Wednesday, March 5, 2014

Murder in the Vatican: Review

In Murder in the Vatican: The Church Mysteries of Sherlock Holmes, Ann Margaret Lewis successfully brings us three tales that John Watson mentions in his stories but never gave readers the details. The Giant Rat of Sumatra has often been the subject of authorial speculation, but this the first time I have found renditions of "the sudden death of Cardinal Tosca," "the Vatican cameos," and "the two Coptic Patriarchs." Lewis handles the well-known characters of Homes and Watson with great care and attention to the ways and writings of Sir Arthur Conan Doyle. And in the second story (cameos), she turns the narration over to Pope Leo XIII and manages a charming narrative that remains true to the spirit of Holmes. 

Unlike many Americans who have written Holmes pastiches, Lewis makes us believe that these really could be stories penned by Dr. Watson and discovered in that battered dispatch box. The details are vivid and the tales feel authentic. She also manages to work theological explanations into the narrative without making readers feel as though they have sat through a religious lecture. Full marks for Holmesian atmosphere as well as pretty little puzzles for the master detective to unravel. Holmes is given full scope to exhibit his famous observational powers and deductive reasoning. An added bonus is his interactions with a certain soon-to-be Father Brown and the period-style pen and ink illustrations. Four stars.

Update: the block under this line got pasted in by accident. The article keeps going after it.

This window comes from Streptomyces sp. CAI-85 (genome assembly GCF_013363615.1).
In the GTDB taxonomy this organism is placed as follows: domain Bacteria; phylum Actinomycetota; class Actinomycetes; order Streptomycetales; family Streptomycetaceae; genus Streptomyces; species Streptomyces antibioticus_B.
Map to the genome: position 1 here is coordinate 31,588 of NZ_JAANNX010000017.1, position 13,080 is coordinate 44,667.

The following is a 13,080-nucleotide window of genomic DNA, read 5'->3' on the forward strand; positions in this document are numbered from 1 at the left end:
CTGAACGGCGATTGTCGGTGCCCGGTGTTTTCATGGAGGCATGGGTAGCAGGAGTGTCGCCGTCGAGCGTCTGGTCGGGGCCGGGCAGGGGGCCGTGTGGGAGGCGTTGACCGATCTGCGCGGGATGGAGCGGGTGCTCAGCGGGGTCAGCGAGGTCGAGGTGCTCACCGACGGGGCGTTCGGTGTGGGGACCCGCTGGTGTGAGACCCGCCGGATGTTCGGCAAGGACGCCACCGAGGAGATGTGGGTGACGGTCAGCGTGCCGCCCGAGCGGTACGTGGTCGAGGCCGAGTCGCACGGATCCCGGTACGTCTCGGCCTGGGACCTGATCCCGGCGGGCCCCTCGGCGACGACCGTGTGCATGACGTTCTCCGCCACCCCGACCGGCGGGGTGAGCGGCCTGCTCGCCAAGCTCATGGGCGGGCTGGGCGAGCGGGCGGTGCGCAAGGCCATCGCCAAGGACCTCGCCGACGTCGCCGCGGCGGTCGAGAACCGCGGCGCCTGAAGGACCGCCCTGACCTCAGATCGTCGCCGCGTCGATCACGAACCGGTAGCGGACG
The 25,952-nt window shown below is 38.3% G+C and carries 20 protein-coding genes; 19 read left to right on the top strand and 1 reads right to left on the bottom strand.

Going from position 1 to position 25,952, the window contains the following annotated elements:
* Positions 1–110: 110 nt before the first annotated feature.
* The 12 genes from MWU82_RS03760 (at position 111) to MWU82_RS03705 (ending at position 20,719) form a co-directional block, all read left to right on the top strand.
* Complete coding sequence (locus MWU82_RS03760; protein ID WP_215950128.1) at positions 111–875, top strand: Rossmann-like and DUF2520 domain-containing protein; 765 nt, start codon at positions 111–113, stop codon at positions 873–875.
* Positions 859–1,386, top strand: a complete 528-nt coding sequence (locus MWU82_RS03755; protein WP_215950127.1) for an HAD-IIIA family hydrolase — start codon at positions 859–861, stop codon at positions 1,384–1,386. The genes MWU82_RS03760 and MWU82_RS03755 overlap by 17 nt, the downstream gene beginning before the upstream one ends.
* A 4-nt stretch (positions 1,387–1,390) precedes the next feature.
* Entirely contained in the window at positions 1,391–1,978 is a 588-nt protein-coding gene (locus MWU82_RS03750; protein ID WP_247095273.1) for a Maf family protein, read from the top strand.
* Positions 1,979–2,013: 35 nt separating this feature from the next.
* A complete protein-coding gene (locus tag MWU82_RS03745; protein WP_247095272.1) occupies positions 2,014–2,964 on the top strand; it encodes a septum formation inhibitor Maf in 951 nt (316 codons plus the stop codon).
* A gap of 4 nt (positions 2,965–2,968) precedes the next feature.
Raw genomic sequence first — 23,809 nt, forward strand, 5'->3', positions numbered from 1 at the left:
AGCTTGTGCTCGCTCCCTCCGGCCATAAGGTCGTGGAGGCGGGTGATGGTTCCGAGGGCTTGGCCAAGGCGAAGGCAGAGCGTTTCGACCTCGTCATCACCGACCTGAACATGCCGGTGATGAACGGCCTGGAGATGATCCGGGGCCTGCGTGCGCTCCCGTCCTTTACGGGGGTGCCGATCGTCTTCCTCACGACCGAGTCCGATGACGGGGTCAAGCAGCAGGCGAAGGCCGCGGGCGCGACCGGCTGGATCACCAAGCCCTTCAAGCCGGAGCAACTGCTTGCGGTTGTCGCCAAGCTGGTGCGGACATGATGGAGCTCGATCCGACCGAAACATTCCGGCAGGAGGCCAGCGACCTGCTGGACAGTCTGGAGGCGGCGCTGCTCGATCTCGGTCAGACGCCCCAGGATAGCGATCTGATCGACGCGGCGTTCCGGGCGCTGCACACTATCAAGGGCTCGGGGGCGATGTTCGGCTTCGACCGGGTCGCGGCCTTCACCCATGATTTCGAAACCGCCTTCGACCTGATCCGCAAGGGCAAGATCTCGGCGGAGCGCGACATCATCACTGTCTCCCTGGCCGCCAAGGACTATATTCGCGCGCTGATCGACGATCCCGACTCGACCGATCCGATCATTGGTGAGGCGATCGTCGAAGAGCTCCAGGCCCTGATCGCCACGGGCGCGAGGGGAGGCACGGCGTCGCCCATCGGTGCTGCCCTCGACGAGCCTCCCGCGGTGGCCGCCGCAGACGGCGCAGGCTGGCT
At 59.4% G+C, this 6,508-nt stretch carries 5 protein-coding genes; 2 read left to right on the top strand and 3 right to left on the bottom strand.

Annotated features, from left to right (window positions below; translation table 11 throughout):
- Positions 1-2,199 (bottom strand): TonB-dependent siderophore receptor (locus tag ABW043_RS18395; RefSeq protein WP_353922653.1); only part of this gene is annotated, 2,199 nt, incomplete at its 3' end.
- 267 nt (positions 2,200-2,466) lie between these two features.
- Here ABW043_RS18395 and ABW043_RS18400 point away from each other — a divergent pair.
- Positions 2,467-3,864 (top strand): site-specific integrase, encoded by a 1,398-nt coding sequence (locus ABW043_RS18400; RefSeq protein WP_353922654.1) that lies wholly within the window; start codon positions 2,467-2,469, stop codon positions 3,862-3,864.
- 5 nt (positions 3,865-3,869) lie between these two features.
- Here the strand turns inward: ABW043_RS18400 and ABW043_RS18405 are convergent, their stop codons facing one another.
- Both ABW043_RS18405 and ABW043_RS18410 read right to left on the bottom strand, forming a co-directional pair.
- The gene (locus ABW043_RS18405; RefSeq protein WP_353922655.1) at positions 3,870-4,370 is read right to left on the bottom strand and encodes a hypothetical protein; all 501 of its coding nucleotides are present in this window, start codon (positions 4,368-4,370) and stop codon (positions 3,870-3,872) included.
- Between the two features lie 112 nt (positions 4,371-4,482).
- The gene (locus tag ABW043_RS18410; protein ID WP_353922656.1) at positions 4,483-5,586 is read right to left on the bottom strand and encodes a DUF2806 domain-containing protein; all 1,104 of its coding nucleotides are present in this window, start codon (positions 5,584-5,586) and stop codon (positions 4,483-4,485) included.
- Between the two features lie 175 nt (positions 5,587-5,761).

4 comments:

Bev Hankins said...

Freda: Another that your hubby would probably like...and you won't. :-)

fredamans said...

That's too funny, I was just going to comment it was another one to tell the hubby about. ;-) Still I appreciate your great review as always.

bloodymurder said...

Wow, this sounds great = thanks Bev, I might otherwise have stayed away from this pastiche frankly but I'm really glad to hear this works so well.

Bev Hankins said...

You're welcome, Sergio. If you get hold of it, I hope you enjoy it as much as I've advertised.